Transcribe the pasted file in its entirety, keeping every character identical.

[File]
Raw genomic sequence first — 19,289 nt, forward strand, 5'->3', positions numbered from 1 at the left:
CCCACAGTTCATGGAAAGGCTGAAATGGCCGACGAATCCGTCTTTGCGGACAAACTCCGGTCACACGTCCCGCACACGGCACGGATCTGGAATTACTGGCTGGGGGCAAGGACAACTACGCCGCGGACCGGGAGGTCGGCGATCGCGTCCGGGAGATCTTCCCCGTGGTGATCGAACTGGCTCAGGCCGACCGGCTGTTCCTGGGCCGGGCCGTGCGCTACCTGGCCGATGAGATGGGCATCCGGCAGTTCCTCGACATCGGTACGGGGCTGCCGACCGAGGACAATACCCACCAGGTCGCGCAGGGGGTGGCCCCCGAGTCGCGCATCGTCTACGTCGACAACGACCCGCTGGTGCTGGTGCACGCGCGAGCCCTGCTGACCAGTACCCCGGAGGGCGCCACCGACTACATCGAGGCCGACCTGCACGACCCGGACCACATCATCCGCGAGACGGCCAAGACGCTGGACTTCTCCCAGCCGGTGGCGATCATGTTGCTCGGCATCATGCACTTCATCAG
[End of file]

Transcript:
Raw genomic sequence first — 19,289 nt, forward strand, 5'->3', positions numbered from 1 at the left:
CCCACAGTTCATGGAAAGGCTGAAATGGCCGACGAATCCGTCTTTGCGGACAAACTCCGGTCACACGTCCCGCACACGGCACGGATCTGGAATTACTGGCTGGGGGCAAGGACAACTACGCCGCGGACCGGGAGGTCGGCGATCGCGTCCGGGAGATCTTCCCCGTGGTGATCGAACTGGCTCAGGCCGACCGGCTGTTCCTGGGCCGGGCCGTGCGCTACCTGGCCGATGAGATGGGCATCCGGCAGTTCCTCGACATCGGTACGGGGCTGCCGACCGAGGACAATACCCACCAGGTCGCGCAGGGGGTGGCCCCCGAGTCGCGCATCGTCTACGTCGACAACGACCCGCTGGTGCTGGTGCACGCGCGAGCCCTGCTGACCAGTACCCCGGAGGGCGCCACCGACTACATCGAGGCCGACCTGCACGACCCGGACCACATCATCCGCGAGACGGCCAAGACGCTGGACTTCTCCCAGCCGGTGGCGATCATGTTGCTCGGCATCATGCACTTCATCAG